Modeling Human Behavior During Building Fires

FIR 4306, Human Behavior in Fire 2

There are typically two methods used to account for occupant behavior during building evacuation. One method is for the user to assign a time period of delay or waiting to individuals or groups. Another method is for the user to assign a specific behavior itinerary of actions or specific action to an individual or group (Kuligowski, 2008). There are problems with the approaches that models use to simulate the behaviors during evacuation. First, no behavior is actually predicted by the models. Behavioral information is provided based on prior, pre-programmed assumptions. Behavior is determined by the user or the model based on prescribed information and in turn, can have a design or user bias built in (Kuligowski, 2008). Experimental projects rely on evaluation, especially in situations where real-time data is not available or conditions cannot easily be investigated. Evacuation models can also be used in incident recreation projects. The models in these situations help investigators determine why a situation happened, why a fire resulted in so many fatalities, or why there was a problem with the evacuation method. It may also answer questions related to the specific incidents. Model users are likely to be fire investigators, researchers, engineers, and/or consultants (Kuligowski, 2008). It is important that a theory takes into account the range of behaviors of those involved in a building fire. Occupants respond in a variety of ways based on the different cues presented to them. Even when occupants are presented with the same cues, they are likely to act differently (Kuligowski, 2008). This is because humans are individuals and will react differently based on their past experience, what they perceive is happening around them in relationship to the fire, and how they view the risks involved during the situation. All of these issues help determine the ultimate decisions that will be made as to the next steps to take during the fire situation. A conceptual model of behavior process for building fires has four phases. These are: perception of the cues, interpretation of the cues, situation, and risk, decision-making, and actions. Engineers, fire fighters, and even psychologists and sociologists need to work together to create authentic and true-to-life evacuation models. These accurate models should allow emergency personnel to make more informed decisions during a rescue attempt, and provide occupants with a higher chance to reach safety during a building fire.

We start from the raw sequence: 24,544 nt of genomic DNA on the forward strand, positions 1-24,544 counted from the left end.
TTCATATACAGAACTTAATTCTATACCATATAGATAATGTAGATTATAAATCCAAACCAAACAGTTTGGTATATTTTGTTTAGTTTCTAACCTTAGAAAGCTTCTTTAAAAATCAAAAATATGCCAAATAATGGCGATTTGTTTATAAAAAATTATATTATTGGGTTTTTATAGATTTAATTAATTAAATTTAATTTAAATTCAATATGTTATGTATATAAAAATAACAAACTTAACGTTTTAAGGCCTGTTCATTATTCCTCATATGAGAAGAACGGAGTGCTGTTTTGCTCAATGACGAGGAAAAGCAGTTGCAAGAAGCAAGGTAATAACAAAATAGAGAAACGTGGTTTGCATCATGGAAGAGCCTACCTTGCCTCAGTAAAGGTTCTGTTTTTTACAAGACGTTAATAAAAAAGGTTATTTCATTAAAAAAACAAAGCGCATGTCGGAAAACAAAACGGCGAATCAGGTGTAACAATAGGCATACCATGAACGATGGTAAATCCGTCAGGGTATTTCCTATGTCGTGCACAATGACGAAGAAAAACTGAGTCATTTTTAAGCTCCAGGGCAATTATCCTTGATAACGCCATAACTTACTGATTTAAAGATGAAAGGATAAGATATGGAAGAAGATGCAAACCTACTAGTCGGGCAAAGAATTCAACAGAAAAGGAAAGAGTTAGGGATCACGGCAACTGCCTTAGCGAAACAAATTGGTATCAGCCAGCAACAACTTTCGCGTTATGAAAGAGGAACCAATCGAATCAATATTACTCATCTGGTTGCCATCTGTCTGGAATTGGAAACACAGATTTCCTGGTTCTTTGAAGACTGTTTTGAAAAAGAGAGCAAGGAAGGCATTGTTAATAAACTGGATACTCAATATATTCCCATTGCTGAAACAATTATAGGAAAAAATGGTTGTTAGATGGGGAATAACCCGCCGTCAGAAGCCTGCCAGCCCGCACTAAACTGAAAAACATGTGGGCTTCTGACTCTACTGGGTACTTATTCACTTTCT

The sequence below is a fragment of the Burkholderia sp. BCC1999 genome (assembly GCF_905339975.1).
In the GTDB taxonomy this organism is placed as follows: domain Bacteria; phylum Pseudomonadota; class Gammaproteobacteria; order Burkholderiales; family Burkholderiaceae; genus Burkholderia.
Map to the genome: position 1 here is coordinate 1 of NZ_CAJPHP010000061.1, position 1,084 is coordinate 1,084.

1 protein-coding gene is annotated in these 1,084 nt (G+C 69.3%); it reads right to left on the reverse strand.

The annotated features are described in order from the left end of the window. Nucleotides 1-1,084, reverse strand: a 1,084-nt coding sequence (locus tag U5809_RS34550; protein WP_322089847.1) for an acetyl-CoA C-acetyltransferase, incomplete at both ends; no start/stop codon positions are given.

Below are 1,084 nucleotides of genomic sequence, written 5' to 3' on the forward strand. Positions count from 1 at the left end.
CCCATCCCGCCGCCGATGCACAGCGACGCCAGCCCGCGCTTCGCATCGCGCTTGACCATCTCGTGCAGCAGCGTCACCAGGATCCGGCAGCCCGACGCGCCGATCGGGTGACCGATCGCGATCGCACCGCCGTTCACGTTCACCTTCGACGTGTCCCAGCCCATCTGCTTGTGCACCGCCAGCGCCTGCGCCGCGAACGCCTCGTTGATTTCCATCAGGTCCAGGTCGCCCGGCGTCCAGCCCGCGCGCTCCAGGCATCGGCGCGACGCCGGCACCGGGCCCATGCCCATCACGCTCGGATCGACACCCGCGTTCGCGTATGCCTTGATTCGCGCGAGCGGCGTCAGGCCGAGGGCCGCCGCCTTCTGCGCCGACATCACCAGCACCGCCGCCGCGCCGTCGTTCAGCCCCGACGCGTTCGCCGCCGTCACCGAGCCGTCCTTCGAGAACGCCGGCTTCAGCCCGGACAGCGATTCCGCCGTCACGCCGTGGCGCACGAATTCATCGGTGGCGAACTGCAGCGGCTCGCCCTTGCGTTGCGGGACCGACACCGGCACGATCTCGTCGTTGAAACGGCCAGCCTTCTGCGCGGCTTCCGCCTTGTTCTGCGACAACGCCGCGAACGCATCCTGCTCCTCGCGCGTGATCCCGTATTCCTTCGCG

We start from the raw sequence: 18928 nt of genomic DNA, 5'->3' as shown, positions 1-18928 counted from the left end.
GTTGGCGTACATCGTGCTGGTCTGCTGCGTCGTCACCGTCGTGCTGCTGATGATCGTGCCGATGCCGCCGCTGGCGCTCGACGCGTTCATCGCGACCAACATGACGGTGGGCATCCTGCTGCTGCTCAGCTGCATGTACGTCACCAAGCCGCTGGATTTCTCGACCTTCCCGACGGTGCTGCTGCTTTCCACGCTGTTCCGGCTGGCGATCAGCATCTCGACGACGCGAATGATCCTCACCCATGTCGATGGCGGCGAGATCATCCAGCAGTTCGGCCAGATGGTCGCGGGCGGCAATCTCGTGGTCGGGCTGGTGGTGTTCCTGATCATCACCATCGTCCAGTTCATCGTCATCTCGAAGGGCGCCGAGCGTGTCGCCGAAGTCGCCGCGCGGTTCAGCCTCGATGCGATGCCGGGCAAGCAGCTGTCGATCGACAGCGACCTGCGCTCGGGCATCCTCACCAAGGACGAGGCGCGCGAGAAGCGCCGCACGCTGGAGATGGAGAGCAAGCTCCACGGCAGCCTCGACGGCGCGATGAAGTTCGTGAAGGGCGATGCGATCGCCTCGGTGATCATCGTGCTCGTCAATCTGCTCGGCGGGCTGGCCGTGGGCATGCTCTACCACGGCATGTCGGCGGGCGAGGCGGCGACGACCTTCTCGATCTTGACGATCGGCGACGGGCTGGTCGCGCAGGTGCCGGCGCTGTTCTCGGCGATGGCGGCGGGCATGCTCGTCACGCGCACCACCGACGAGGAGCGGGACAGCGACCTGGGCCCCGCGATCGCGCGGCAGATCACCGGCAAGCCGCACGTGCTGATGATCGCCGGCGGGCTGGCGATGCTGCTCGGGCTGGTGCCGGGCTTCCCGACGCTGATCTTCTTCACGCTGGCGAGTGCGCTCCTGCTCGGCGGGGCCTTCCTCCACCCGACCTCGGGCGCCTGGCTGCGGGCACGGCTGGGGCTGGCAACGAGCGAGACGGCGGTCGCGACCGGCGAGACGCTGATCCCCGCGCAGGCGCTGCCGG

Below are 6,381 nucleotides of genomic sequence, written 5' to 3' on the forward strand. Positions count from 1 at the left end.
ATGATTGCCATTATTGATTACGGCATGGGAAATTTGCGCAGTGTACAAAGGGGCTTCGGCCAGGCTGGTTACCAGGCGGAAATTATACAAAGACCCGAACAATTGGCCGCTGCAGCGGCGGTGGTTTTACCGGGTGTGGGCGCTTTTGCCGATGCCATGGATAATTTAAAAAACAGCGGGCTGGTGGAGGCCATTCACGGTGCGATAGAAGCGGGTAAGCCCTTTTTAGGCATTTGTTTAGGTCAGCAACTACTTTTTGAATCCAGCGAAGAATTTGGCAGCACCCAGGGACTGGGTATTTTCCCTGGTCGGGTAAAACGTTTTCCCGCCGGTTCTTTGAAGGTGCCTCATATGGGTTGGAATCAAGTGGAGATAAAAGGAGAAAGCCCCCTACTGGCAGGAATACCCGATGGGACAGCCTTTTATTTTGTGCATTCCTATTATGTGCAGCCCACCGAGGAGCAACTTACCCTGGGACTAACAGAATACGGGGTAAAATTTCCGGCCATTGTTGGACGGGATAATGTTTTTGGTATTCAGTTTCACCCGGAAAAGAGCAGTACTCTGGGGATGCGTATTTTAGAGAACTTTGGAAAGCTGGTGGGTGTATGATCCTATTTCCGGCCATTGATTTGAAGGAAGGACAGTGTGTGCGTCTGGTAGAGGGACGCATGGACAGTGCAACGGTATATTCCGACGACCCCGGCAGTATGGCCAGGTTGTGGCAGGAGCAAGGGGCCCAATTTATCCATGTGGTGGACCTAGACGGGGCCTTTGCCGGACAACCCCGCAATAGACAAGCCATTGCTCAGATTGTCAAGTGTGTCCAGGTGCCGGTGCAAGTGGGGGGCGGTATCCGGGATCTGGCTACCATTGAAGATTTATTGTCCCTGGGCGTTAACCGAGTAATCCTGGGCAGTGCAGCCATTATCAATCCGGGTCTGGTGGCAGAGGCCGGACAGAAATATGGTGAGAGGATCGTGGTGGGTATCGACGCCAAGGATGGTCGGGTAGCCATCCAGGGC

Reference Kuligowski, E. D., (2008). Modeling human behavior during building fires (NIST Technical Note 1619).

Washington DC: United States of America Department of Commerce.

Learning Activities (Non-Graded) If you chose to create a blog in Unit III, take the time now to update it one last time. Discuss the topics in this course that you believe will help you in your professional career. Describe a behavior change in yourself that may have occurred based on what you have learned during this course. If you choose, email your instructor, reminding them of your blog site address and let them know you have updated your blog. Non-graded Learning Activities are provided to aid students in their course of study. You do not have to submit them. If you have questions, contact your instructor for further guidance and information.